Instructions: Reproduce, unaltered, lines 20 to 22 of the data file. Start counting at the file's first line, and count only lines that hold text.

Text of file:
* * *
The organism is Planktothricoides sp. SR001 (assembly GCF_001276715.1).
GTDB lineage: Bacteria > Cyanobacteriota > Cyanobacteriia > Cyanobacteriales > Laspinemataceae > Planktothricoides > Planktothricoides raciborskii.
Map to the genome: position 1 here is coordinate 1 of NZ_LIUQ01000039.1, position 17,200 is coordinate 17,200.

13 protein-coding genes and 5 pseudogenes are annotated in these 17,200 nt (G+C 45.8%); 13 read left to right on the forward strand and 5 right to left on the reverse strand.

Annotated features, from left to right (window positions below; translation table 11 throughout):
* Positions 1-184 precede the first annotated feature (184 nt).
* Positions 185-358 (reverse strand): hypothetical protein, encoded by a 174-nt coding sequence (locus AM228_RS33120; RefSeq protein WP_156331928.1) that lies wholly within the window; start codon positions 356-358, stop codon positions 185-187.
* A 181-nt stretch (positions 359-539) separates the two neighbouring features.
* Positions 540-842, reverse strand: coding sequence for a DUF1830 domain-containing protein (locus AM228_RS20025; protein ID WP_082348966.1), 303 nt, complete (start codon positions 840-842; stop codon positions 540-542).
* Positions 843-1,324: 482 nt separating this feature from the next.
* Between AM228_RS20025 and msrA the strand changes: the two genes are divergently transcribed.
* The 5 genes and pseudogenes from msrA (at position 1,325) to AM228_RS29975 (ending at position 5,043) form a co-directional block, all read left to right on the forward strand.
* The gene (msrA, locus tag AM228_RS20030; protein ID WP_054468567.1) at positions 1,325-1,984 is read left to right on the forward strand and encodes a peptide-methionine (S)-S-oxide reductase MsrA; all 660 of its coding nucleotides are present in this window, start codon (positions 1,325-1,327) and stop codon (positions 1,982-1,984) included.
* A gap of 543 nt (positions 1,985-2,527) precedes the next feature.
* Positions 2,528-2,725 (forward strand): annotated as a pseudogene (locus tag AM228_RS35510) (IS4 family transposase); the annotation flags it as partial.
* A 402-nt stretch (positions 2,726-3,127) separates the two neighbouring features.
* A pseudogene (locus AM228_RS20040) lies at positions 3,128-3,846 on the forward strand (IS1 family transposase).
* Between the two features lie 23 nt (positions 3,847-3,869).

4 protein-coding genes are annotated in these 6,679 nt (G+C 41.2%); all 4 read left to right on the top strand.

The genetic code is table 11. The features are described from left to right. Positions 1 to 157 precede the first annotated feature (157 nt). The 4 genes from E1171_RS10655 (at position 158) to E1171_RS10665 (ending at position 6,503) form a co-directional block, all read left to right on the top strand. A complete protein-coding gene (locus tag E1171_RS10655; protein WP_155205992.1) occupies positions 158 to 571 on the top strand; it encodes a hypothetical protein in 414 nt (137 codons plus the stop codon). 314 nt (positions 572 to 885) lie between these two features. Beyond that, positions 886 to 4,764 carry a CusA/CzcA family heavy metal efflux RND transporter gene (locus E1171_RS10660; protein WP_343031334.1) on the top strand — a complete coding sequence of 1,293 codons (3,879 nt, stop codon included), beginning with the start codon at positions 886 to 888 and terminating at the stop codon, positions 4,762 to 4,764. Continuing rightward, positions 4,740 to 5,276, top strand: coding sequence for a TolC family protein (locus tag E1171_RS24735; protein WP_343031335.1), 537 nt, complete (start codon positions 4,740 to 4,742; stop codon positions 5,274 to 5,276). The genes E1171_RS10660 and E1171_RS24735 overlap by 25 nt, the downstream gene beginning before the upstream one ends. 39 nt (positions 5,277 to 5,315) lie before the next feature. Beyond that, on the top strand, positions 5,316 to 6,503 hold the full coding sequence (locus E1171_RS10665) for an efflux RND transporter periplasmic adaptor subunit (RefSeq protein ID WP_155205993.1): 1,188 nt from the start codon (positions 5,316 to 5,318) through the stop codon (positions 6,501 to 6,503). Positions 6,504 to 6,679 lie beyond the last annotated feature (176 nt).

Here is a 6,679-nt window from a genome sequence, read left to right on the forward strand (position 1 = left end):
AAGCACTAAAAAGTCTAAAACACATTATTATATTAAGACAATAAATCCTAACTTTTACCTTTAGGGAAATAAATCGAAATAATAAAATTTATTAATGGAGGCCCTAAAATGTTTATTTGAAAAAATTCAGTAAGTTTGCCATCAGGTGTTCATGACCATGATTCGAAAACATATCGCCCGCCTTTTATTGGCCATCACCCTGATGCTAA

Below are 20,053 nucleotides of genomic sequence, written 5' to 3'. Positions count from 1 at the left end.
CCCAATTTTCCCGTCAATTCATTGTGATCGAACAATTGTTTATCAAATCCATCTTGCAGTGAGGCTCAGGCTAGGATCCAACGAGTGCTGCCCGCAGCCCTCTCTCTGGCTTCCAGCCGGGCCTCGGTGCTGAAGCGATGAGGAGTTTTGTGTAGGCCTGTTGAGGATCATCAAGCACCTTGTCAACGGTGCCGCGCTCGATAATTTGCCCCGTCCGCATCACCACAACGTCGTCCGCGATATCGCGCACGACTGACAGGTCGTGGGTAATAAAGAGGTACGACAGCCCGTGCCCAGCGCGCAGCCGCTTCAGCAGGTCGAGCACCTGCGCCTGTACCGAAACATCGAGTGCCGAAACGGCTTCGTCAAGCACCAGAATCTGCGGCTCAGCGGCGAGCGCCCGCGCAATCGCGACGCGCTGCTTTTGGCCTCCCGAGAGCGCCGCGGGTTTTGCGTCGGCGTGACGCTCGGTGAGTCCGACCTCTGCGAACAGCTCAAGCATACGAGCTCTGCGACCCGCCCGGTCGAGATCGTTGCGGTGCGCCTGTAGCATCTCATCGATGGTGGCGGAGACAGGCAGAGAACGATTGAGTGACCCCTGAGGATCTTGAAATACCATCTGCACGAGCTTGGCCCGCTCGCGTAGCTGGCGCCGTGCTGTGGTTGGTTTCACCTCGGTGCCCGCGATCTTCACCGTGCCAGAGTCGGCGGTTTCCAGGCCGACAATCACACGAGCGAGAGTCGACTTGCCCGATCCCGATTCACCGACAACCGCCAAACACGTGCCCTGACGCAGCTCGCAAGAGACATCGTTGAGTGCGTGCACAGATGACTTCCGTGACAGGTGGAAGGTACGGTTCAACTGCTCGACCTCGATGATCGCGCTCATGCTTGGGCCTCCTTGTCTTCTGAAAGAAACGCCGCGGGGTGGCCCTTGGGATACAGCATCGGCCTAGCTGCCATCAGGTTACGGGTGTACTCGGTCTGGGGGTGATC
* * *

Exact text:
The genetic code is table 11. The features are described from left to right. Positions 1 to 157 precede the first annotated feature (157 nt). The 4 genes from E1171_RS10655 (at position 158) to E1171_RS10665 (ending at position 6,503) form a co-directional block, all read left to right on the top strand. A complete protein-coding gene (locus tag E1171_RS10655; protein WP_155205992.1) occupies positions 158 to 571 on the top strand; it encodes a hypothetical protein in 414 nt (137 codons plus the stop codon). 314 nt (positions 572 to 885) lie between these two features. Beyond that, positions 886 to 4,764 carry a CusA/CzcA family heavy metal efflux RND transporter gene (locus E1171_RS10660; protein WP_343031334.1) on the top strand — a complete coding sequence of 1,293 codons (3,879 nt, stop codon included), beginning with the start codon at positions 886 to 888 and terminating at the stop codon, positions 4,762 to 4,764. Continuing rightward, positions 4,740 to 5,276, top strand: coding sequence for a TolC family protein (locus tag E1171_RS24735; protein WP_343031335.1), 537 nt, complete (start codon positions 4,740 to 4,742; stop codon positions 5,274 to 5,276). The genes E1171_RS10660 and E1171_RS24735 overlap by 25 nt, the downstream gene beginning before the upstream one ends. 39 nt (positions 5,277 to 5,315) lie before the next feature. Beyond that, on the top strand, positions 5,316 to 6,503 hold the full coding sequence (locus E1171_RS10665) for an efflux RND transporter periplasmic adaptor subunit (RefSeq protein ID WP_155205993.1): 1,188 nt from the start codon (positions 5,316 to 5,318) through the stop codon (positions 6,501 to 6,503). Positions 6,504 to 6,679 lie beyond the last annotated feature (176 nt).

Here is a 6,679-nt window from a genome sequence, read left to right on the forward strand (position 1 = left end):
AAGCACTAAAAAGTCTAAAACACATTATTATATTAAGACAATAAATCCTAACTTTTACCTTTAGGGAAATAAATCGAAATAATAAAATTTATTAATGGAGGCCCTAAAATGTTTATTTGAAAAAATTCAGTAAGTTTGCCATCAGGTGTTCATGACCATGATTCGAAAACATATCGCCCGCCTTTTATTGGCCATCACCCTGATGCTAA